UK Data for Assessing COVID-19 Activity
May 11, 2020
Carl Heneghan, Jason Oke
In coming out of the pandemic the UK Prime Minister said “We are going to be driven by the science, the data and public health.
Here we set out the data that inform any changes in healthcare activity.
The data flows from NHS 111 calls, ambulance calls, through GP consultation data and surveillance data to hospital admissions and critical care bed occupancy and finally to deaths (the last to rise or fall). The page also includes links to National COVID-19 surveillance reports and care home data.
NHS Pathways coronavirus triage
Latest information relating to the triage of coronavirus symptoms triaged through callers to NHS 111 and 999, and through NHS 111 online. Updated every weekday, with data from 18 March to the previous calendar day.
Numbers of reported cases, deaths, patients in the hospital and other management information such as the number of 111 calls.
GP Consultation data
Reports trends for ILI, upper respiratory tract infections (URTIs) and lower respiratory tract infections (LRTI).
See: What does RCGP surveillance tell us about COVID-19 in the community?
Admissions to Hospital
In the daily Cabinet Office coronavirus briefings, The UK Gov’t publishes NHS England datasets on Hospital Acute Trusts from major emergency departments that provide a consultant-led 24-hour service (a type 1 A&E).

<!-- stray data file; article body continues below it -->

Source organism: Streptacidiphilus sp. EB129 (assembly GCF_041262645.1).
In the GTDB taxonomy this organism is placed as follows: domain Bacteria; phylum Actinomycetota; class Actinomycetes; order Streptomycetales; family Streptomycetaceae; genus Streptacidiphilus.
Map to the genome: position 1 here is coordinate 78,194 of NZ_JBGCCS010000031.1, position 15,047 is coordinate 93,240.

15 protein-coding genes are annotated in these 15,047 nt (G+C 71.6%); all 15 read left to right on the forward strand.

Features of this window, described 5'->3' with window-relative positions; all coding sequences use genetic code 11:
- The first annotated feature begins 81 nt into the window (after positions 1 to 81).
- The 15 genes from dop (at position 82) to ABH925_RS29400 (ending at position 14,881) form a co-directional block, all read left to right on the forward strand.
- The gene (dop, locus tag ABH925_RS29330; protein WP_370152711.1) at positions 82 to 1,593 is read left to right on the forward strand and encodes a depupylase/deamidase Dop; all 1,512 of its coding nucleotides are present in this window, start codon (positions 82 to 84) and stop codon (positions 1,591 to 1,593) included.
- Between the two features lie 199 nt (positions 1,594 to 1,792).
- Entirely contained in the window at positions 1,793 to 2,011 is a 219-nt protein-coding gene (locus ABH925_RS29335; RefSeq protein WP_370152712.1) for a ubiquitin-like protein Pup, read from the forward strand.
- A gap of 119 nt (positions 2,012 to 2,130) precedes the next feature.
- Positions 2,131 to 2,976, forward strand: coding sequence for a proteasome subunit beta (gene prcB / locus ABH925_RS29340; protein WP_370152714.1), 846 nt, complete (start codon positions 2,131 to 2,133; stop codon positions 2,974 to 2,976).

See : COVID-19: Admissions to Hospital
Critical Care Unit (CCU) Activity
NHS England releases data at 2 pm each day and reports daily count up to the previous day as well as a total figure.
National COVID-19 surveillance reports
COVID-19: number of outbreaks in care homes – management information
Carl Heneghan is Professor of Evidence-Based Medicine, Director of the Centre for Evidence-Based Medicine and Director of Studies for the Evidence-Based Health Care Programme. (Full bio and disclosure statement here)
Jason Oke is a Senior Statistician at the Nuffield Department of Primary Care Health Sciences and Module Coordinator for Statistical Computing with R and Stata (EBHC Med Stats), and Introduction to Statistics for Health Care Research (EBHC), as part of the Evidence-Based Health Care Programme.
Disclaimer: the article has not been peer-reviewed; it should not replace individual clinical judgement, and the sources cited should be checked. The views expressed in this commentary represent the views of the authors and not necessarily those of the host institution, the NHS, the NIHR, or the Department of Health and Social Care. The views are not a substitute for professional medical advice.